Bench & Bar of Minnesota is the official publication of the Minnesota State Bar Association.

How “Trial Lawyer” Became an Oxymoron: A lament for the disappearance of civil jury trials

By 2012, most sources suggest, fewer than 2 percent of all federal civil cases went to trial, with less than 1 percent being tried to a jury. Civil jury trials are literally on the brink of extinction. This article traces their decline and explores what’s been lost in the process.

Representative government and trial by jury are the heart and lungs of liberty.

– John Adams, 1774

I consider trial by jury as the only anchor ever yet imagined by man, by which a government can be held to the principles of its constitution.

– Thomas Jefferson, 1789

Daddy’s a litigator. Those are the scariest kind of lawyer. Even Lucy, our maid, is terrified of him. And daddy’s so good he gets $500 an hour to fight with people. But he fights with me for free because I’m his daughter.

– Alicia Silverstone (Cher) in Clueless, 1995

As I look back over 45 years of practice, almost exclusively in the civil trial/litigation arena, it is hard not to notice that there are increasingly few role models for the trial lawyer as time goes on. Indeed, many of the traditional role models for trial lawyers have either been fictional, such as Atticus Finch, Perry Mason, and Alicia Florrick (The Good Wife), or are no longer practicing lawyers, such as Abraham Lincoln, Clarence Darrow, Thurgood Marshall, Melvin Belli, and Ralph Nader. And among those, most are remembered for their criminal defense, not civil trial, work.

When you ask a litigation-focused colleague to identify two or three currently practicing Minnesota civil trial lawyers whose reputations precede them, the question will generally be met with a long pause, followed by tentative reference to a handful of longtime veterans who have retired or are nearing retirement. In my experience most Minnesota lawyers (whether or not they consider themselves trial lawyers) are hard-pressed to name even a single publicly prominent and currently active civil trial lawyer, let alone one whose career is etched in the public imagination.

There is a reason for this. Trials—real civil jury trials—hardly ever happen anymore. “Trial lawyer” does not mean what it used to mean. I strongly suspect that every currently practicing lawyer who thinks of him- or herself as a trial lawyer knows exactly what I am talking about.

As I thought about this, I really thought I had stumbled onto a topic that needed a closer look. But I soon discovered I am very late to this party—the dearth of civil jury trials has been a steady topic in legal academia and in the realm of bar activism for a very long time. Much to my surprise, I stumbled across a 1974 piece in the ABA Journal by Minnesota’s own Federal District Court Judge Edward J. Devitt, in which the very title of the article reflected his own view: “Federal Civil Jury Trials Should be Abolished”(!) Compulsory use of juries, he opined,

“…is an unnecessary, time consuming, and costly appendage to our system of justice and does not well serve either the litigants or the public. Judges in the federal system are at least as well qualified as juries of lay people—probably better qualified—to decide issues of fact and law fairly.”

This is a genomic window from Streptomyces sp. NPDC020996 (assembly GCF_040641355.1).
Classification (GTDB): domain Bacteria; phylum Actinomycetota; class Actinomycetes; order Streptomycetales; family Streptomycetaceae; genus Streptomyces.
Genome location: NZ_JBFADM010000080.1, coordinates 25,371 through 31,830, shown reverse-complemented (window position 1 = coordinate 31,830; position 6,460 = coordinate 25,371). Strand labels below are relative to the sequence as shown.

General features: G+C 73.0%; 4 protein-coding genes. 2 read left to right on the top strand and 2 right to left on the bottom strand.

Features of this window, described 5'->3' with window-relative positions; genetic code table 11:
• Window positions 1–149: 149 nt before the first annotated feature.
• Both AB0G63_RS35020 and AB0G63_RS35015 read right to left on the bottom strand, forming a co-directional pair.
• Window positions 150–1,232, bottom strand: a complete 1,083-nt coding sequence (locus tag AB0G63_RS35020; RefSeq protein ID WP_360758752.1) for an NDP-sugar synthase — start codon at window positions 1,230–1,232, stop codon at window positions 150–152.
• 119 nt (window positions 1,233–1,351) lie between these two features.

The persistent backlog of cases in federal court, Judge Devitt said, “is caused largely by the number of civil jury trials required by the 7th Amendment.” “Certainly,” he contended, “we cannot continue just to add more judges and build bigger courthouses.”1 And though the great weight of published opinion that can be found on this topic seems to relegate the late Judge Devitt to a lonely minority, the great weight of experience has proved Judge Devitt’s views prescient if not popular.

The brink of extinction

The sad fact is that the civil jury trial is almost gone, and not just in federal courts. The phenomenon is national, and has almost reached the point that the civil jury trial will soon be a memory shared only by grizzled veterans, and will only rarely (and apparently reluctantly) be experienced by today’s litigators.

The numbers are a little startling. As of 2012, most sources suggest that fewer than 2 percent of all federal cases went to trial, with less than 1 percent being tried to a jury.2 Civil jury trials are literally on the brink of extinction.

An October 2015 Star Tribune article reported on a $9.1 million medical malpractice plaintiff’s verdict by a Hennepin County jury, won by a Robins Kaplan lawyer. What jumped out at me was the newspaper’s report that this verdict (then the third largest in state history) was the only one of the 50 largest malpractice awards ever reported in Minnesota that resulted from a jury trial.3 (More recently, a second malpractice jury award was added to the top 50—again by the Robins firm—with a record award of $20 million in the case of a woman who died after giving birth.4)

My purpose is not to explore the pros and cons of jury trials per se, but rather to look at this sad phenomenon in terms of its impact on all lawyers at a time when the profession is experiencing changes at so many other levels. One heritage we have always had in common is the history of trials and trial lawyers, the methodology and procedure of trials and evidence (which every single one of us studied in law school), and the very language of the courtroom in general. We have thus inherited a collective self-image, even if many of us are not frequently immersed in lawsuits or courts. When non-lawyers think about lawyers, the vague image in their head is almost certainly someone arguing in a court of law. After all, Abraham Lincoln—who, like Clarence Darrow, never attended a law school—is reputed to have tried thousands of cases in his career as a lawyer; don’t we all want to ride those coattails to some extent?5